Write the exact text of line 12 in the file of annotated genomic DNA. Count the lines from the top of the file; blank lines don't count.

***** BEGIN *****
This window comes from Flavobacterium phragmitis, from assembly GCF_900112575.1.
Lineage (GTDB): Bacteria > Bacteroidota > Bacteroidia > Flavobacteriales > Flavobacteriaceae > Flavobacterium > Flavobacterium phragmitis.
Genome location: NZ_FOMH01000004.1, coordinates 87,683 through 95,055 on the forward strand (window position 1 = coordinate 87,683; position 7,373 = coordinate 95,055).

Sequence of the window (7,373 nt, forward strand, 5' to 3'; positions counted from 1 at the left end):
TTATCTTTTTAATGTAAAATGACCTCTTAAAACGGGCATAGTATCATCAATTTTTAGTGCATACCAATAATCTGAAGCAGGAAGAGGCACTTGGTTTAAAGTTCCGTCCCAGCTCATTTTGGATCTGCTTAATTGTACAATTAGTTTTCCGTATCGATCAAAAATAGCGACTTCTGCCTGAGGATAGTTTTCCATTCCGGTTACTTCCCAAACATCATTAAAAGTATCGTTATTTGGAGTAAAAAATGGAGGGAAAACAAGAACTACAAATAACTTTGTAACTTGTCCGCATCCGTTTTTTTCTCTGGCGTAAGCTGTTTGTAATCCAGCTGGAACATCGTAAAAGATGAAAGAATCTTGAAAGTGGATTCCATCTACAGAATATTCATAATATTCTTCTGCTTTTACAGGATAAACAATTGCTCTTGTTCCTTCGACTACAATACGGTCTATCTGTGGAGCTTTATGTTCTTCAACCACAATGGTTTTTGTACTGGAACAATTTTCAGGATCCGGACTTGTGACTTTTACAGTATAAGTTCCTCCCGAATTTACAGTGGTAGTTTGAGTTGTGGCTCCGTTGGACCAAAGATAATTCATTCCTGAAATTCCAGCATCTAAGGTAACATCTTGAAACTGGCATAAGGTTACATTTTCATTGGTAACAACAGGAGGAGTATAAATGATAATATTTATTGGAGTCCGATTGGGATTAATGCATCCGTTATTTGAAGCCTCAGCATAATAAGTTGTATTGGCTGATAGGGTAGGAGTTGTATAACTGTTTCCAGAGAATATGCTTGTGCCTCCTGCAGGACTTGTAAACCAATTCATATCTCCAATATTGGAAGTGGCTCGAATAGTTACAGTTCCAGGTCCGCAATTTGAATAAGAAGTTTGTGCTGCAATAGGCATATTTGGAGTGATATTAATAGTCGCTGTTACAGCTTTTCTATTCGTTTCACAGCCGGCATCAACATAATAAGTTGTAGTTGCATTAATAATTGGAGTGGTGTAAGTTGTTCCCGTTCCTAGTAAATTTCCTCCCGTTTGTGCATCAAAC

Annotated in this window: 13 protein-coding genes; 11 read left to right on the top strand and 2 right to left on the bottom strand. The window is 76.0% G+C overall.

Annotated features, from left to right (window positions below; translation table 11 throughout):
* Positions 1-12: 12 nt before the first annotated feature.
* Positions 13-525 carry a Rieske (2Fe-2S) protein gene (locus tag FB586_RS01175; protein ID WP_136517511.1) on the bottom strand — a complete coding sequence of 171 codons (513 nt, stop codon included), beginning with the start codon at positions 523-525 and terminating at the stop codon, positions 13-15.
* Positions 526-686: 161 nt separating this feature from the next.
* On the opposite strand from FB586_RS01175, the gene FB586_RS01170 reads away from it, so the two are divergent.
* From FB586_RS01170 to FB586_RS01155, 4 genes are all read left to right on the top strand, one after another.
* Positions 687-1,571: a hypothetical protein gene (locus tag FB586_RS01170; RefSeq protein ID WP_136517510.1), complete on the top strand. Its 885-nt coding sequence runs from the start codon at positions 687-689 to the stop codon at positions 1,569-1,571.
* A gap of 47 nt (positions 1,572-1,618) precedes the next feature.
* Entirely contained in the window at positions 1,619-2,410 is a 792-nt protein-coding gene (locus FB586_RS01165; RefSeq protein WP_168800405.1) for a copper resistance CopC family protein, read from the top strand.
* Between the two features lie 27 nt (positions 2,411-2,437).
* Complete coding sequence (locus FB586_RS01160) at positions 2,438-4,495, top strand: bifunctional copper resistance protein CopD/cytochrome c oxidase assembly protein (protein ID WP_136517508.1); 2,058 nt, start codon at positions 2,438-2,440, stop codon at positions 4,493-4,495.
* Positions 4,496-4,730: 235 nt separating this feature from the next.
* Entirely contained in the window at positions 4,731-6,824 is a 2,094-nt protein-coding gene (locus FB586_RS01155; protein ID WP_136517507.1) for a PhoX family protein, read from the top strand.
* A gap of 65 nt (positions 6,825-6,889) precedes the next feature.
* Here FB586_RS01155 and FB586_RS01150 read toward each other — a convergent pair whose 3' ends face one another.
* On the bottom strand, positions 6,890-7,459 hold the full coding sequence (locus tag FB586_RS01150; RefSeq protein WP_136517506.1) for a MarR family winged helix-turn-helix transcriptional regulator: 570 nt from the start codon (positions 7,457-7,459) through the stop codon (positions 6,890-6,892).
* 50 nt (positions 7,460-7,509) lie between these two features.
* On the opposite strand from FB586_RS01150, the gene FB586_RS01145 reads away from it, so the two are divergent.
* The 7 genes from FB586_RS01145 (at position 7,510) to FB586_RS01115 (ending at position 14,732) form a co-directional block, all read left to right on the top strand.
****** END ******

* From FB586_RS01170 to FB586_RS01155, 4 genes are all read left to right on the top strand, one after another.